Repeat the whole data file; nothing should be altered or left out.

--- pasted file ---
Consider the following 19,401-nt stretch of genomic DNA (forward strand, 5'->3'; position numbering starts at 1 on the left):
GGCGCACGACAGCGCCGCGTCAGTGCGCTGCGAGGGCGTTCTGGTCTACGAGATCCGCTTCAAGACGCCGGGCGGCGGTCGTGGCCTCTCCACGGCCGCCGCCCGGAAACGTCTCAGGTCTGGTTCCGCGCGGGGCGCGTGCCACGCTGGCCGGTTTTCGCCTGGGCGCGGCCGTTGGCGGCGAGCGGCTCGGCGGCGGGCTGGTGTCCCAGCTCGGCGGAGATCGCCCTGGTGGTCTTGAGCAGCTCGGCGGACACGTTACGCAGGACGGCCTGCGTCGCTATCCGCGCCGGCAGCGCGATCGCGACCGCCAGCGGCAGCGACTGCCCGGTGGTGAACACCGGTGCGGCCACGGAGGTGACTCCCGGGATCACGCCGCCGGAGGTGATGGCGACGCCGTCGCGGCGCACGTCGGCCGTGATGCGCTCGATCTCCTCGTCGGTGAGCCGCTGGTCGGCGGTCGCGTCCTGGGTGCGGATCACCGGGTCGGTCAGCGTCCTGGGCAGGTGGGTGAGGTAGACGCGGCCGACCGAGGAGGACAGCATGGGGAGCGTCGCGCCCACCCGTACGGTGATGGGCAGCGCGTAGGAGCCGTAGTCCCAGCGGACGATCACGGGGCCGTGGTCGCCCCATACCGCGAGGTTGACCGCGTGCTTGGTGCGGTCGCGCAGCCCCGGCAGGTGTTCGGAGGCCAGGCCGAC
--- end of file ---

Consider the following 19,401-nt stretch of genomic DNA (forward strand, 5'->3'; position numbering starts at 1 on the left):
GGCGCACGACAGCGCCGCGTCAGTGCGCTGCGAGGGCGTTCTGGTCTACGAGATCCGCTTCAAGACGCCGGGCGGCGGTCGTGGCCTCTCCACGGCCGCCGCCCGGAAACGTCTCAGGTCTGGTTCCGCGCGGGGCGCGTGCCACGCTGGCCGGTTTTCGCCTGGGCGCGGCCGTTGGCGGCGAGCGGCTCGGCGGCGGGCTGGTGTCCCAGCTCGGCGGAGATCGCCCTGGTGGTCTTGAGCAGCTCGGCGGACACGTTACGCAGGACGGCCTGCGTCGCTATCCGCGCCGGCAGCGCGATCGCGACCGCCAGCGGCAGCGACTGCCCGGTGGTGAACACCGGTGCGGCCACGGAGGTGACTCCCGGGATCACGCCGCCGGAGGTGATGGCGACGCCGTCGCGGCGCACGTCGGCCGTGATGCGCTCGATCTCCTCGTCGGTGAGCCGCTGGTCGGCGGTCGCGTCCTGGGTGCGGATCACCGGGTCGGTCAGCGTCCTGGGCAGGTGGGTGAGGTAGACGCGGCCGACCGAGGAGGACAGCATGGGGAGCGTCGCGCCCACCCGTACGGTGATGGGCAGCGCGTAGGAGCCGTAGTCCCAGCGGACGATCACGGGGCCGTGGTCGCCCCATACCGCGAGGTTGACCGCGTGCTTGGTGCGGTCGCGCAGCCCCGGCAGGTGTTCGGAGGCCAGGCCGAC